Glacier pictures are some of the most sought-after opportunities for nature and travel photographers.
Extreme photographers will travel across the world to capture the perfect image of ice and snow.
Unfortunately, climate change and global warming are causing these massive ice shelves to retreat or simply break apart. So, if taking the perfect glacier picture has been on your bucket list, you may need to act fast or you might miss out on some of the most popular locations.
The Best Places to Take Pictures of Glaciers
There are dozens of prime locations around the world where you’ll still find stunning images of glaciers. We’ve put together a list of locations that are fairly easily accessible (that leaves out Greenland and Antarctica, the two locations on Earth with the largest ice shelves) and provide magnificent opportunities for you to take glacier pictures.
Here are four unique spots where you can take pictures of glaciers – for now.
1. Glacier National Park
Easily the most accessible location for people living the United States, Glacier National Park is located in northern Montana. The peaks and valleys throughout the area were carved by glaciers over millions of years, and the park offers trails that provide you with optimal photographic locations to capture nature’s beauty.
Several dozen glaciers remain in the national park, but they are shrinking. Scientists say the glaciers have lost about 85 percent of their size over the past 50 years. The glaciers in the park have been around for 7,000 years, but could be gone in just a few decades.
Iceland is one of the world’s most trendy vacation spots and also one of the top locations for photographers looking for the perfect picture of a glacier.
Vatnajokull glacier is one of the country’s most popular tourist destinations. It is a photographer’s dream, featuring ice caves, glacial lakes and ice beaches. Portions of the glacier were also used as backdrops for Hollywood movies.
Like everywhere else in the world, the glaciers in Iceland are melting – just not as quickly. 11 percent of the island is still covered in ice, and it’s expected to take 500 years for it all to melt.
3. The Alps
Glaciers in the Alps can provide some of the best opportunities for glacier pictures.
In addition to the large ice caps found throughout the region, most notably in France and Switzerland, the Alps also provide a great illustration of how glaciers can shape the landscape around them. For instance, the Matterhorn in Switzerland is known for its sharp, jagged peak. It was formed by several cirque glaciers eroding the sides of the mountain, leaving behind the steep summit.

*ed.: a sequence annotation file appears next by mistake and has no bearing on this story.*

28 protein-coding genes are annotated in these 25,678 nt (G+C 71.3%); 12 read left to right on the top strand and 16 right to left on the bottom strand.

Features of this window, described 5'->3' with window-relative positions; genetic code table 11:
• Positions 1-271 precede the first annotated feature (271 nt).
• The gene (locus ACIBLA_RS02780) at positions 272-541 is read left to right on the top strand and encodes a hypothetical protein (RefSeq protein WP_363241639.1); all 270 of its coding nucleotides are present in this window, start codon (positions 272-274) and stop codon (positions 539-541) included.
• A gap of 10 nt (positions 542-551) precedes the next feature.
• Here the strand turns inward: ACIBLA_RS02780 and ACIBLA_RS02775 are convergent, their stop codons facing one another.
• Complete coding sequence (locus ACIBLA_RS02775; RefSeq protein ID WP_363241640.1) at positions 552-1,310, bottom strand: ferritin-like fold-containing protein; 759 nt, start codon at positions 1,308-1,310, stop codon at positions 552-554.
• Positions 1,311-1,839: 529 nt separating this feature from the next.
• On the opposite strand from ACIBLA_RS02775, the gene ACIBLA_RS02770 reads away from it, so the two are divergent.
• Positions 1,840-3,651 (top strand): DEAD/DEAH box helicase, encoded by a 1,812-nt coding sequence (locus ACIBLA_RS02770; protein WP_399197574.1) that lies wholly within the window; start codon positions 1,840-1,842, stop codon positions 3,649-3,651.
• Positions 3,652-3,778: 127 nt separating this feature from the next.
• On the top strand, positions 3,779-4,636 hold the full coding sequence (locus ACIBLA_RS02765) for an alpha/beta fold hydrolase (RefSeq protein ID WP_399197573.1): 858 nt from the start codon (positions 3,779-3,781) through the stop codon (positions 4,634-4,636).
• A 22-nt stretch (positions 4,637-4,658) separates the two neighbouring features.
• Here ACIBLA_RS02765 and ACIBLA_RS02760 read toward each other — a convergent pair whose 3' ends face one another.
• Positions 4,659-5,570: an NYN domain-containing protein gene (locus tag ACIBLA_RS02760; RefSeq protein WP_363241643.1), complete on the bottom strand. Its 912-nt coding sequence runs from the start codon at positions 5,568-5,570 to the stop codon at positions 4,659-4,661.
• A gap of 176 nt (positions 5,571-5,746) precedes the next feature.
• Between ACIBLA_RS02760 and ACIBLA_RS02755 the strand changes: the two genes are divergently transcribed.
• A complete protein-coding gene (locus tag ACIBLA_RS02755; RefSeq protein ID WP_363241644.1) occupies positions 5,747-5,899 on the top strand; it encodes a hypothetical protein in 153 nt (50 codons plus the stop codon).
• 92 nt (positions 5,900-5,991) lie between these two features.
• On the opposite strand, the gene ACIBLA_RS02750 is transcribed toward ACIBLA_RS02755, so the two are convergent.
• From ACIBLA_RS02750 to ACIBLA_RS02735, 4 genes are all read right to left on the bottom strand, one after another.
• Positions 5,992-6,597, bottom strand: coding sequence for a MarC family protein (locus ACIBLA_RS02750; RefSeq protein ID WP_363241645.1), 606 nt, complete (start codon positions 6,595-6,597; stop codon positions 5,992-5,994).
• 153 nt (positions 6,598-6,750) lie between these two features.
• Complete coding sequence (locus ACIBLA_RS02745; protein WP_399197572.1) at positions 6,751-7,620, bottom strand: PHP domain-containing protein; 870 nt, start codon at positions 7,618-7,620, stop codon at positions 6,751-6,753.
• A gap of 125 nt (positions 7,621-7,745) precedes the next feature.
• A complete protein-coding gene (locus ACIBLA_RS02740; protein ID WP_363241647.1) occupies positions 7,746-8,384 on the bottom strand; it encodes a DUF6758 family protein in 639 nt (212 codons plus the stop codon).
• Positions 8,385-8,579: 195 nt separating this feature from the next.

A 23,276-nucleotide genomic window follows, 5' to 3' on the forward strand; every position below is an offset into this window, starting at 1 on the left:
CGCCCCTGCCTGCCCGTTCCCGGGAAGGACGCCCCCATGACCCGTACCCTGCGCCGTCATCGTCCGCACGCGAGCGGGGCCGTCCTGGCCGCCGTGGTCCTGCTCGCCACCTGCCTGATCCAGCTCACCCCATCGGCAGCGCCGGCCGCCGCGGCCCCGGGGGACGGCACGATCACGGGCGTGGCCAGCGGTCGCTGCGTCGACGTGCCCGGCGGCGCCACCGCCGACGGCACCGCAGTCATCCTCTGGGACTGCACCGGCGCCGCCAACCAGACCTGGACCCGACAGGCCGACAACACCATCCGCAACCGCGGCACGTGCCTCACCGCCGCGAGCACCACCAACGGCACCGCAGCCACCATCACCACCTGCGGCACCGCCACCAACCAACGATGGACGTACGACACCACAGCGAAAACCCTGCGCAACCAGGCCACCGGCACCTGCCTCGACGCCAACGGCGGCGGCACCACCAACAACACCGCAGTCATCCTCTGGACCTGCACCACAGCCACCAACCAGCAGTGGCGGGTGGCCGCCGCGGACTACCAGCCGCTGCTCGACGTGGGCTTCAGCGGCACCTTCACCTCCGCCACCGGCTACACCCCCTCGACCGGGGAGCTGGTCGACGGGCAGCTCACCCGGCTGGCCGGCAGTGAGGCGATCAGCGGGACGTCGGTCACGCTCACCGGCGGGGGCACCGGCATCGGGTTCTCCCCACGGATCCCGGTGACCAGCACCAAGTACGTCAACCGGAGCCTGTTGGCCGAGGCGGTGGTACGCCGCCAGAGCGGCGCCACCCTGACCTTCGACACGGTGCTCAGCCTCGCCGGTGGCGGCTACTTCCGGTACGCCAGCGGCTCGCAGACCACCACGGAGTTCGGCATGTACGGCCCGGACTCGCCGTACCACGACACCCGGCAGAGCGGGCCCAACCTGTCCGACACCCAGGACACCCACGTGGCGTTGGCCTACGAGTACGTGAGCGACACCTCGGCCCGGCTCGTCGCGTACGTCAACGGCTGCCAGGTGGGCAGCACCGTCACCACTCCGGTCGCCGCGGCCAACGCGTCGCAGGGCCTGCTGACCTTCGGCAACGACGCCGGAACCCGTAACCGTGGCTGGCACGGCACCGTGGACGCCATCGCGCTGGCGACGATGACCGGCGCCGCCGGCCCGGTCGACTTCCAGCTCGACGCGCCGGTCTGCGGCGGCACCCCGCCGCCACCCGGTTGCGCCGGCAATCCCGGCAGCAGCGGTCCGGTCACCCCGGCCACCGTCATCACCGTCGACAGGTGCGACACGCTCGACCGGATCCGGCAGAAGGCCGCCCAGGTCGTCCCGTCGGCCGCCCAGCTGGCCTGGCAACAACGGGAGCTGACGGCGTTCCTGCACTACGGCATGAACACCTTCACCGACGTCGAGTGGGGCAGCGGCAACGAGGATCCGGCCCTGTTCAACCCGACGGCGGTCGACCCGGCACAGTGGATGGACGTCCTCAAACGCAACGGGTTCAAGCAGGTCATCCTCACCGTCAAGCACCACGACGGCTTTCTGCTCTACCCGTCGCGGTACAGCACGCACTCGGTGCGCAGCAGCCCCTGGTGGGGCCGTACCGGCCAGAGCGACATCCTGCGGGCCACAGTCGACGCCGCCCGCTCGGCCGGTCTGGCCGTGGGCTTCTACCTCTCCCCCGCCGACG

The glaciers in the Alps are also retreating at a rapid pace due to climate change. Since 1850, Switzerland has lost half of its ice cover, and researchers say in just one year the country loses about one cubic kilometer in ice volume.
Thousands of tourists visit Patagonia, along the Argentina and Chile border at the tip of South America, each year to photograph and explore the area’s glaciers.
One of the most popular locations to view the glaciers is Argentina’s Los Glaciares National Park. Here you’ll find 356 glaciers covering more than a million acres. Photographers will have their pick of glacier picture opportunities in a variety of settings, including mountains, lakes, and woods.
Unfortunately, the natural beauty of this region is also receding at an alarming rate. A recent study of the glaciers in the region found that nearly all of them had receded since 1870, and the rate at which they are shrinking is increasing. Researchers discovered the glaciers melted twice as rapidly from 2001 to 2011 as they had in more than a hundred years prior to that.
What Pictures of Glaciers Tell Us About Climate Change
Glacier pictures of the shrinking ice provide some of the most startling evidence of climate change.
By using these before and after photos, scientists are able to track glacial retreat to determine how much a specific glacier has receded and make predictions about when it will disappear.
Aside from reducing the picturesque scenery of these areas, melting glaciers can harm their surrounding ecosystems. When glaciers retreat and winter temperatures are not cold enough for the ice to advance back to its normal point, communities that depend on the annual melting ice for their water supply are at risk of their supply running out.
Fortunately, the world is becoming more aware of the impacts of climate change and steps are being taken to stop global warming.
Only time will tell if it will be enough.